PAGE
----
- Each internal node corresponds to a test of the value of one of the input attributes \(A_i\) and the branches from the node are labeled with the possible values of the attribute.
- Each leaf node in the tree specifies a value to be returned by the function.
- For many problems, the decision tree format yields a nice, concise result .

S. Russell and P. Norvig. Artificial Intelligence. A Modern Approach. Third Edition. Pearson Press. 2010.

Criteria/Flat | F1 | F2 | F3 | F4 | F5 | F6 | F7 | F8 | C1 | C2 | C3 |
---|---|---|---|---|---|---|---|---|---|---|---|

Price | high | low | med. | high | low | med. | med. | high | med. | high | low |

Distance to University | far | far | close | close | close | close | close | close | far | far | close |

Parking | no | no | no | no | no | yes | no | no | no | no | yes |

Cool Roommates? | cool | cool | cool | no | no | cool | cool | cool | cool | cool | no |

Flat owner | nice | nice | not nice | nice | not nice | not nice | not nice | ? | nice | ? | ? |

Heating for winter | no | no | no | yes | yes | no | yes | yes | no | no | yes |

Distance to Bus | close | close | close | far | close | close | far | far | far | close | close |

Room space | med. | large | small | small | small | med. | small | small | med. | small | small |

Noisy area | no | yes | yes | no | no | yes | yes | no | no | no | no |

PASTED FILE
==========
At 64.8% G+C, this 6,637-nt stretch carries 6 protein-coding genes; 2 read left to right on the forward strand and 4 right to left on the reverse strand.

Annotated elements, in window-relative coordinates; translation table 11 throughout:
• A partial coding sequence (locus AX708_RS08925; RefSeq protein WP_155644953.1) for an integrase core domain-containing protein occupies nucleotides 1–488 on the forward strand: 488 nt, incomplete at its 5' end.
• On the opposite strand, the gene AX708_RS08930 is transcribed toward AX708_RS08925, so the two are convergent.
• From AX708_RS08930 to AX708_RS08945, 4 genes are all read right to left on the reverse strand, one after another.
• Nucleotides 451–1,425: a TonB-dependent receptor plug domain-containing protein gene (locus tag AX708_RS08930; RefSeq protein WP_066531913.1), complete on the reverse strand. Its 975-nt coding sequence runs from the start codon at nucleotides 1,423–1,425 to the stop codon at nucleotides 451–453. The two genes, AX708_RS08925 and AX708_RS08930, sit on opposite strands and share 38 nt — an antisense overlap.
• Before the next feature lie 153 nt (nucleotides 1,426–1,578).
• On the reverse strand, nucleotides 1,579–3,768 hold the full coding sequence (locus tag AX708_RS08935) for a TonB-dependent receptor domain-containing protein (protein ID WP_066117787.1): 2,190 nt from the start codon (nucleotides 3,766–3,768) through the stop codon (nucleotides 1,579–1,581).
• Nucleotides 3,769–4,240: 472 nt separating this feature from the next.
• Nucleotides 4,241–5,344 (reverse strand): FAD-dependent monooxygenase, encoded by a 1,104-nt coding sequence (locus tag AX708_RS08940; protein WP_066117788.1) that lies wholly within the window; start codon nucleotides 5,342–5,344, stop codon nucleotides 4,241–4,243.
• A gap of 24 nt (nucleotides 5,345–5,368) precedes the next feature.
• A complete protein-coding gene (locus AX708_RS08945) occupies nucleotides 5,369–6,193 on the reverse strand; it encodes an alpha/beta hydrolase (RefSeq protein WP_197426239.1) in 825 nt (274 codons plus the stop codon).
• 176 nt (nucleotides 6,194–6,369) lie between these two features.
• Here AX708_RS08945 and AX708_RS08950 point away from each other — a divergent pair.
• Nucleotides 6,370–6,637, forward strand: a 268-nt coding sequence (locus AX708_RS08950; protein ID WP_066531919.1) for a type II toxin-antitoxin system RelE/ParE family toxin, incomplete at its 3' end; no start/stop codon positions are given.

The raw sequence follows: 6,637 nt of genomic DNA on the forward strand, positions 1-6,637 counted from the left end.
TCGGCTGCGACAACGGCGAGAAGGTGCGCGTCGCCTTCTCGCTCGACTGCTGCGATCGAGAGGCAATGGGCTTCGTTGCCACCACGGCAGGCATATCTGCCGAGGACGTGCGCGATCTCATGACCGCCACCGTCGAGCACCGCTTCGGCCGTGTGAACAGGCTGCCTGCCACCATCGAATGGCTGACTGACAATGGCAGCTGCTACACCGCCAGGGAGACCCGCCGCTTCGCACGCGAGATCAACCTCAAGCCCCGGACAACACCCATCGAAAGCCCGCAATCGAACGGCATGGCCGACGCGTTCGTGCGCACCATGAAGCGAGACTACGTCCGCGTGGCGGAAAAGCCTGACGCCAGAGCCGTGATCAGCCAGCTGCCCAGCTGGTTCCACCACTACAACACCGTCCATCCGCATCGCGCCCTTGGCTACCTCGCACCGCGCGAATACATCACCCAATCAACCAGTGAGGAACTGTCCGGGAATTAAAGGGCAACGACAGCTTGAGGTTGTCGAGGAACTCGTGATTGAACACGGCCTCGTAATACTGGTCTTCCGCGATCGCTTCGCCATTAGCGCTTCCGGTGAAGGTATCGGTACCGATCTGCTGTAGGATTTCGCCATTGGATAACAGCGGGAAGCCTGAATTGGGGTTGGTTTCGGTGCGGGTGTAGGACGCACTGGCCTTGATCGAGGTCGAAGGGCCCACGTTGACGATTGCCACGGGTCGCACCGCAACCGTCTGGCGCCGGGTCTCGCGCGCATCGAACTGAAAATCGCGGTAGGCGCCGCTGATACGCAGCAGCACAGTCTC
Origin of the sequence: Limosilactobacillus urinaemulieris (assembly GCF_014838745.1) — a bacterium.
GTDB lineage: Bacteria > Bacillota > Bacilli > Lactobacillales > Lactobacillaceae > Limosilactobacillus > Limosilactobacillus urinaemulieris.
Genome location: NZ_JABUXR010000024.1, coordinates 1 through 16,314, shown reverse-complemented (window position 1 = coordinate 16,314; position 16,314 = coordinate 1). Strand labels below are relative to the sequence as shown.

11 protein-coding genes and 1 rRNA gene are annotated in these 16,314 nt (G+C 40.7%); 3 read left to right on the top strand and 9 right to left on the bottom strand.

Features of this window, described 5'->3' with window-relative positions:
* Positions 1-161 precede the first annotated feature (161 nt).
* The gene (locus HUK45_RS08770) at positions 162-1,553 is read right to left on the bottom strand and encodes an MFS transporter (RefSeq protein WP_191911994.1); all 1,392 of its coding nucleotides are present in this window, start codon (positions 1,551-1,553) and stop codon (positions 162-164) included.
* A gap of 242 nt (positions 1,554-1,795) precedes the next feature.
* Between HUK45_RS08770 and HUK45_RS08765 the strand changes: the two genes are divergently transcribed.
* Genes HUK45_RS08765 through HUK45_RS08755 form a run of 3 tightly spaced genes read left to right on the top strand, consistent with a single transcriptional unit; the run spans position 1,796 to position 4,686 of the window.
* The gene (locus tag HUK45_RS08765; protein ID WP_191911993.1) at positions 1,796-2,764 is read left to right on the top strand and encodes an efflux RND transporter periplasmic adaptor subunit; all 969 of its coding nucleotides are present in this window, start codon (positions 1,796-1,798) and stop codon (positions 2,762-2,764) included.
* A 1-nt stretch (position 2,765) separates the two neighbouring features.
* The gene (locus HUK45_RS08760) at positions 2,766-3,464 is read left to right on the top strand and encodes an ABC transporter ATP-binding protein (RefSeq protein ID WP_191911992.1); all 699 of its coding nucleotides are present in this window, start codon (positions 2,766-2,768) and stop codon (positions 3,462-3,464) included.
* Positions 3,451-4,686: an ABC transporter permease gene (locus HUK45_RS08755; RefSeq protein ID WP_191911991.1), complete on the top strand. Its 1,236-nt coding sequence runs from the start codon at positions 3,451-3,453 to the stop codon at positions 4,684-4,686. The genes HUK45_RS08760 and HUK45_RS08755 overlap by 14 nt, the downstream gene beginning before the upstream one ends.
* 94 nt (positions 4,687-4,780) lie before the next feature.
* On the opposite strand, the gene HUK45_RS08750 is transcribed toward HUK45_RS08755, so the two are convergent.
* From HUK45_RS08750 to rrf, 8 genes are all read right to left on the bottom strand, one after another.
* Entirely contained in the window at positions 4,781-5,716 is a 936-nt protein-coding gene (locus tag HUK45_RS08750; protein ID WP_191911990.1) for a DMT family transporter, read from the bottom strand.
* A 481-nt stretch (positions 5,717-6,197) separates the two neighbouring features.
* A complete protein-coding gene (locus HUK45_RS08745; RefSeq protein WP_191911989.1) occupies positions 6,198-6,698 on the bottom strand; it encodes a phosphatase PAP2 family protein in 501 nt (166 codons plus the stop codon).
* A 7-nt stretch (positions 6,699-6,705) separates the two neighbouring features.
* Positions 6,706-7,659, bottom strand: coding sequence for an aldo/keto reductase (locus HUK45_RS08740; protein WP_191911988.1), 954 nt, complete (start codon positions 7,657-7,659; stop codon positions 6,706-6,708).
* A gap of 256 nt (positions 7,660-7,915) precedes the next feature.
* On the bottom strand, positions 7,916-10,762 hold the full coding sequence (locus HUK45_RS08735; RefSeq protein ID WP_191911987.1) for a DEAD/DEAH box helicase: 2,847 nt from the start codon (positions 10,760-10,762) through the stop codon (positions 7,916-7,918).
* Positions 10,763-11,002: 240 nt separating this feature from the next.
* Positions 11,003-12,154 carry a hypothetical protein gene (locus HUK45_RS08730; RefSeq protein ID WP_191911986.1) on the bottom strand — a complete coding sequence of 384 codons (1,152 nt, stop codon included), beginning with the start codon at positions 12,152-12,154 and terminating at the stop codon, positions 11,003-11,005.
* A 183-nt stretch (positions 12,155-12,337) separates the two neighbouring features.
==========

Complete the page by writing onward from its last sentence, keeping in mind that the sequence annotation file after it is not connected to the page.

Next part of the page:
Mother advice | yes | ? | no | ? | no | yes | yes | no | yes | no | no |

Cat | no | yes | no | no | yes | yes | no | yes | yes | no | no |

Kitchen | small | small | large | med. | med. | small | small | med. | large | small | small |

Distance to beach | far | far | close | close | far | far | far | far | far | far | far |

Floor | 2 | 7 | 1 | 1 | 0 | 3 | 1 | 2 | 4 | 0 | 3 |

Elevator | no | yes | no | no | no | no | no | no | no | yes | yes |

Bars around | yes | yes | yes | yes | no | yes | no | no | no | yes | no |

Did (Will) I like it? | no | yes | no | no | no | yes | yes | no | ? | ? | ? |

Criteria/Flat | F1 | F2 | F3 | F4 | F5 | F6 | F7 | F8 | C1 | C2 | C3 |
---|---|---|---|---|---|---|---|---|---|---|---|

Price | high | low | med. | high | low | med. | med. | high | med. | high | low |

Distance to University | far | far | close | close | close | close | close | close | far | far | close |

Cool Roommates? | cool | cool | cool | no | no | cool | cool | cool | cool | cool | no |

Mother advice | yes | ? | no | ? | no | yes | yes | no | yes | no | no |

Cat | no | yes | no | no | yes | yes | no | yes | yes | no | no |